Winter Insects in the North Cascades
For weeks here in the North Cascades, the ground has been blanketed in a thick layer of snow and ice, two or three feet deep in places. It is not the kind of weather in which you’d expect to see many insects out and about—and indeed, most insects go into a dormant phase in the winter, surviving the season in a state of suspended torpor as eggs, larvae, or adults. Yet it turns out that some insects will brave the snow and venture out in near-freezing temperatures.
After some of our recent snowfalls, I’ve gone snowshoeing and found winter insects alive and well, crawling about on the recently fallen snow crystals. Below are a few of the insect species you might encounter in the North Cascades even in the depths of winter:
Illustration of a midge or ‘no-see-ums’ courtesy of Wikipedia
Midges – In late January, fellow graduate M.Ed student Dan Dubie and myself went out hunting for midges after we noticed several of the tiny insects flying outside the window of the North Cascades Institute Environmental Learning Center dining hall. Midges are a type of true fly, meaning they belong to the same family as house flies, bluebottles, mosquitoes, and hundreds of other insects with a single pair of wings. Midges are among the smallest and most delicate members of the fly order, making it all the more impressive that they can survive in winter.
First we set out to find where the midges were coming from. Most midges spend the first part of their life cycle underwater, so I went down to the shore of Lake Diablo to look for signs of them. There, I found what appeared to be the shed pupal casings of a small insect floating in the water. I hypothesized that the midges we’d seen were recently-emerged adults that came out of these cases, just as a butterfly emerges from a chrysalis.
We next caught several in small jars, and I later examined them under a microscope to try to identify them. While I can’t be 100% positive (tiny insects are extremely difficult to identify, and in many cases only experts can make the call with certainty), I’m fairly confident the midges we found belong to the family Ceratopogonidae, the “no-see-ums.” They are also known as biting midges—but they never bit me, leading me to think this particular species must feed on animals other than humans.
In fact most midges, even those belonging to Ceratopogonidae, are completely harmless to people. Midges and other flies are among the most under-appreciated of insects, but they are an important part of the ecosystem and their ability to be active in winter testifies to their tenacity.
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A winter stonefly courtesy of Wikipedia
Winter stoneflies – On February 4th, after a recent heavy snowfall, I went snowshoeing on the Deer Creek Trail. I was surprised to find several stoneflies, apparently of two different species, crawling on the snow. Stoneflies belong to one of the more “primitive” insect groups, meaning they look not unlike some of the first insects on Earth may have appeared. Many species seem to have flattened bodies, and they fold two pairs of long wings over their backs. Juvenile stoneflies, like midges, live in the water and do not emerge until adulthood.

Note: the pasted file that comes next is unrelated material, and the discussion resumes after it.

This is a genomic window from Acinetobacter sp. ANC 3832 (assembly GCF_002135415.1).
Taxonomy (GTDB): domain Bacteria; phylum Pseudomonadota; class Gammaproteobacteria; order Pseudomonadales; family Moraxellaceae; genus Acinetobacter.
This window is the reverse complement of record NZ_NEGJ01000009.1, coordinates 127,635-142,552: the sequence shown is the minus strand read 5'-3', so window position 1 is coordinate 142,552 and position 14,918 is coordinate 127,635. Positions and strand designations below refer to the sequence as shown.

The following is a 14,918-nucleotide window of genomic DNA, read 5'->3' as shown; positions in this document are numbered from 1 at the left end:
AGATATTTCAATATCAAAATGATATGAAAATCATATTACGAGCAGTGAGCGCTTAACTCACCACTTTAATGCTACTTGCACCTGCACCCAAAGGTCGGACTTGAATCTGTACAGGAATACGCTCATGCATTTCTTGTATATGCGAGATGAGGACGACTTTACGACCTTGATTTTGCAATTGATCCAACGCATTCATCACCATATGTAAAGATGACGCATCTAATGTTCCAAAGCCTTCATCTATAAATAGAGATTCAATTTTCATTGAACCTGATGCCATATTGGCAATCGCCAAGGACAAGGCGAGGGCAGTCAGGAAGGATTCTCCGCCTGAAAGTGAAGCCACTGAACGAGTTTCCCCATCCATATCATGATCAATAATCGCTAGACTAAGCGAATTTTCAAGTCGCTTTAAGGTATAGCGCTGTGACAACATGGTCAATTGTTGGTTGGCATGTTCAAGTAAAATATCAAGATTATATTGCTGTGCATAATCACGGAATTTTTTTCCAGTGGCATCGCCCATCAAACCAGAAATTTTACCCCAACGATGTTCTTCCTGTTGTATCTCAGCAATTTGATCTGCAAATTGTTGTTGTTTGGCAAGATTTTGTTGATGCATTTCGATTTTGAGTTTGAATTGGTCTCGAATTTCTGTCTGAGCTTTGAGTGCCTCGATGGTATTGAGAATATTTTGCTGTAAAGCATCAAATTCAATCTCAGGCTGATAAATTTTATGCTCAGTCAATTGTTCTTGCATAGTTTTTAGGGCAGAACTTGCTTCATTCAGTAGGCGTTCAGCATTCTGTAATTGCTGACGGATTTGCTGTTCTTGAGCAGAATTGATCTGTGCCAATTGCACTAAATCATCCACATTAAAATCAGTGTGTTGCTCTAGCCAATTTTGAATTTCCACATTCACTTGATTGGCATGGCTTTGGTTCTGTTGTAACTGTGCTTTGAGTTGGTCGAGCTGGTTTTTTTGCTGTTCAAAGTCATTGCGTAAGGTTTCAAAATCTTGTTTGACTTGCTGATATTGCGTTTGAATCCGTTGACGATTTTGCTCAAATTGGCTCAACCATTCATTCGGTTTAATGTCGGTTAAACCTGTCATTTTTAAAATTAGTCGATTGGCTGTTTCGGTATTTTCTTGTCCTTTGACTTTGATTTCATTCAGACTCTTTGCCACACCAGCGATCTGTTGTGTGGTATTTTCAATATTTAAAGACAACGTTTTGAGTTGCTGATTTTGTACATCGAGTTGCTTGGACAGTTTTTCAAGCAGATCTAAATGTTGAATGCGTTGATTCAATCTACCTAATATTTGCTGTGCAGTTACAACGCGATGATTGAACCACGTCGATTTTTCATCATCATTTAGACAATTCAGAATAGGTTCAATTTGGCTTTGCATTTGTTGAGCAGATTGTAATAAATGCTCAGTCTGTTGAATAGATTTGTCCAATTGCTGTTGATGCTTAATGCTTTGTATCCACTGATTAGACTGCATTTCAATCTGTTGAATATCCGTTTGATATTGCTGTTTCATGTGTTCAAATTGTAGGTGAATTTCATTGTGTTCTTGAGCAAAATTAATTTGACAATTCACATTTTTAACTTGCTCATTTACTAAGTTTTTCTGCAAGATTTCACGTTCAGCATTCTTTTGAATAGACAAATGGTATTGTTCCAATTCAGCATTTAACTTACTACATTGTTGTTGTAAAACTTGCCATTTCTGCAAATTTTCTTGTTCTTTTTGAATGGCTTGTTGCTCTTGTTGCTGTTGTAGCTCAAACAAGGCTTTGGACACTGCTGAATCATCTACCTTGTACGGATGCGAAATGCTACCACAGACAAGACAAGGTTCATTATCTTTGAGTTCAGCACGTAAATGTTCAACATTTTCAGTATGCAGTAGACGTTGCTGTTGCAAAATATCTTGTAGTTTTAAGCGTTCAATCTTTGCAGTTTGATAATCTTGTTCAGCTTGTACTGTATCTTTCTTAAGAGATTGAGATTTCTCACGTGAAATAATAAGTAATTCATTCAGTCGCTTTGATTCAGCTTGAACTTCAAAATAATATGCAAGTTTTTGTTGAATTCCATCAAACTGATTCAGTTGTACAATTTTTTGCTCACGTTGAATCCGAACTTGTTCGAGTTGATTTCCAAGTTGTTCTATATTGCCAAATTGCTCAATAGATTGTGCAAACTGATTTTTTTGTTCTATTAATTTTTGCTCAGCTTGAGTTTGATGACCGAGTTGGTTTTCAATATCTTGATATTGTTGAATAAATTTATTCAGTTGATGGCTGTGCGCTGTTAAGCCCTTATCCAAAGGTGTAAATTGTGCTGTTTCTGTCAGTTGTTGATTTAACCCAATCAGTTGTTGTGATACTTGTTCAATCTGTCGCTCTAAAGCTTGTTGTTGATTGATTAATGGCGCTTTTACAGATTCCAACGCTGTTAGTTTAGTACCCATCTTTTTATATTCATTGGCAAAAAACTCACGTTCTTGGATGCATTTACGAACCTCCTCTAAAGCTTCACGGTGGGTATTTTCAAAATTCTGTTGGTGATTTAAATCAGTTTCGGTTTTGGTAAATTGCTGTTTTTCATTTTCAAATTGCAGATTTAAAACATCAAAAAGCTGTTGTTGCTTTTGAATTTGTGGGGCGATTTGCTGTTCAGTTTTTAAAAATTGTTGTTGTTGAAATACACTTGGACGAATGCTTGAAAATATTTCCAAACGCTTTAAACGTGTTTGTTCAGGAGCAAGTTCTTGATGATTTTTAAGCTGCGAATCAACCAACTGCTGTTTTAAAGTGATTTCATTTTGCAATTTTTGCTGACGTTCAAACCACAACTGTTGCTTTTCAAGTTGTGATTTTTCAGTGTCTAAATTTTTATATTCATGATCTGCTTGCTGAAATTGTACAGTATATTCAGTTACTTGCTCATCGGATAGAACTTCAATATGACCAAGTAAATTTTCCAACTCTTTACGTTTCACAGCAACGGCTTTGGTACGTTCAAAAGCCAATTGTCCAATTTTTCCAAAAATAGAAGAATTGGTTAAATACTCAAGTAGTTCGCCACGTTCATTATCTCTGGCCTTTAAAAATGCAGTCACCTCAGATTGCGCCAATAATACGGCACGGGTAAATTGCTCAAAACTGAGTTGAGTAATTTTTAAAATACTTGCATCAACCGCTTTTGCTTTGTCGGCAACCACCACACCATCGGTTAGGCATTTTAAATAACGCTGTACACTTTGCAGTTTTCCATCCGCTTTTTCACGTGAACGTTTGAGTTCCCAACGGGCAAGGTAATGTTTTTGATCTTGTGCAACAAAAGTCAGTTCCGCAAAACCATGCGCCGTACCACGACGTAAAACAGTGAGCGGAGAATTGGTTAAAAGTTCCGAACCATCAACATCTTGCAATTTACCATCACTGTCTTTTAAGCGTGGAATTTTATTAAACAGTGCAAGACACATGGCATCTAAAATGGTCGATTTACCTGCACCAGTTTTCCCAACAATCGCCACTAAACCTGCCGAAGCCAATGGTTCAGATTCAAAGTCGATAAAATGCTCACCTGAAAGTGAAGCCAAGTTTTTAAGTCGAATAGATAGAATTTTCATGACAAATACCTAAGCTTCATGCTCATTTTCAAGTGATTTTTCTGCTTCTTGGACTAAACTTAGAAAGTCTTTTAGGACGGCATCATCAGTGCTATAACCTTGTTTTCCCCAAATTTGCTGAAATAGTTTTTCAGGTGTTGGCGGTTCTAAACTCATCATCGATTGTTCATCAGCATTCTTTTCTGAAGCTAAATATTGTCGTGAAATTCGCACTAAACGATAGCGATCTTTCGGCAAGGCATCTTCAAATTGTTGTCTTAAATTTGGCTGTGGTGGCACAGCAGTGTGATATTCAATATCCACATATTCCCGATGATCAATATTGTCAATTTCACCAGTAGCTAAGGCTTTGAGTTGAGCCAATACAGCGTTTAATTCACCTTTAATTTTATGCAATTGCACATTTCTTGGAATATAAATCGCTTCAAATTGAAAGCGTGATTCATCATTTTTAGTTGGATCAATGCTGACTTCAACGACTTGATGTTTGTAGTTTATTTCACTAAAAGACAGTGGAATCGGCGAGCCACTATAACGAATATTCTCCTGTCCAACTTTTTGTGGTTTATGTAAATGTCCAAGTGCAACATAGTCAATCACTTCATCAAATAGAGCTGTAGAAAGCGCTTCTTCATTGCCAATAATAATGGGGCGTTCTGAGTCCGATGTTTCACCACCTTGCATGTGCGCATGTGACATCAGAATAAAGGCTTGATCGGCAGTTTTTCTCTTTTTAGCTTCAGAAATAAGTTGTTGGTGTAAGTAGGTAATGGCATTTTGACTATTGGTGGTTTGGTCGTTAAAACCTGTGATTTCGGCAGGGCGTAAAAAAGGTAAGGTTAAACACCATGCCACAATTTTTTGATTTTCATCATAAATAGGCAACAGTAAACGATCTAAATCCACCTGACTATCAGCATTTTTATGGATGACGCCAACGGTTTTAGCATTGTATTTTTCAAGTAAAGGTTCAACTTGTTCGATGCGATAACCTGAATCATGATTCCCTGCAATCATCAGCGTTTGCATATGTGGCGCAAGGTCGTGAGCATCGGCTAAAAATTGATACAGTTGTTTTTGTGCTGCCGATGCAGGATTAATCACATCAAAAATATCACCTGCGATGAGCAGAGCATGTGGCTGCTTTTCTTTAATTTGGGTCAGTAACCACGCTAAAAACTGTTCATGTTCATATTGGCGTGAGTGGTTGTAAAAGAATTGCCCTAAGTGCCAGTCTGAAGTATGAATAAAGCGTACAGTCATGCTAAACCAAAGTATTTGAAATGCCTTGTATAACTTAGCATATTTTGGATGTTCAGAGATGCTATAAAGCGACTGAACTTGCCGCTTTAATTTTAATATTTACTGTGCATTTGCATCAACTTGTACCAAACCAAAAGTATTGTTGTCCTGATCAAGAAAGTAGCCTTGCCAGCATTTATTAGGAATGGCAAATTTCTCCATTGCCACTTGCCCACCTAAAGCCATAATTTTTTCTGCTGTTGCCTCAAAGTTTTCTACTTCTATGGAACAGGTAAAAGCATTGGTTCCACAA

The majority of adult stoneflies are spring and summer insects—but it turns out some species emerge in winter. Some members of the family Taeniopterygidae, or “winter stoneflies” emerge as early as January and I believe some of the specimens I saw belonged to this group. There are also the “small winter stoneflies,” of the family Capniidae, which as their name suggests tend to be rather diminutive in size. I believe most of the stoneflies I saw belonged to this family, since they were quite small and had long “cerci,” or tail prongs—a distinguishing feature of this family.
Based on where I found them, my guess is both stonefly species I saw emerged from Deer Creek, a small, fast-flowing stream that did not ice over this winter, and which would provide ideal habitat. The presence of stoneflies in a body of water is usually a sign of excellent stream health, so that’s good news for Deer Creek.
A snow sedge courtesy of Wikipedia
Snow sedge – A couple days after spotting the stoneflies, I was surprised to find several larger, moth-like insects with long antennae on the snow around the Environmental Learning Center. I immediately identified them as members of the caddisfly order, yet another group of insects with an aquatic juvenile form. Making a more specific identification proved challenging, even with a microscope; the process of positively identifying caddisflies involves counting the segments in their legs and mouthparts, which can be very hard to do.
Despite these hurdles, I’m pretty confident that the caddisflies I found were snow sedges, a member of the northern caddisfly family, or Limnephilidae. The giveaway characteristics were the insects’ relatively large size (about an inch long) and their mottled wing coloration. These traits are not as reliable as mouthpart segments for making an identification, but they’re good enough that I feel pretty sure a snow sedge is what I was looking at.
As their family name suggests, northern caddisflies are usually found in the northerly parts of this continent, some as far north as Alaska. Some species are even bigger than the ones I found, up to about two inches long. The caddisflies I found might have emerged from any of the various bodies of water around the Environmental Learning Center.
As the above examples show, there is plenty of insect life to be found in the North Cascades, even during the coldest part of the year. Heavy snow and near-freezing daytime temperatures are not enough to keep all insects confined to a torpid state. Looking for winter insects is an enjoyable naturalist activity and a great way to appreciate the perseverance of life in the wintertime.
Written by Nick Engelfried, graduate M.Ed. student at North Cascades Institute.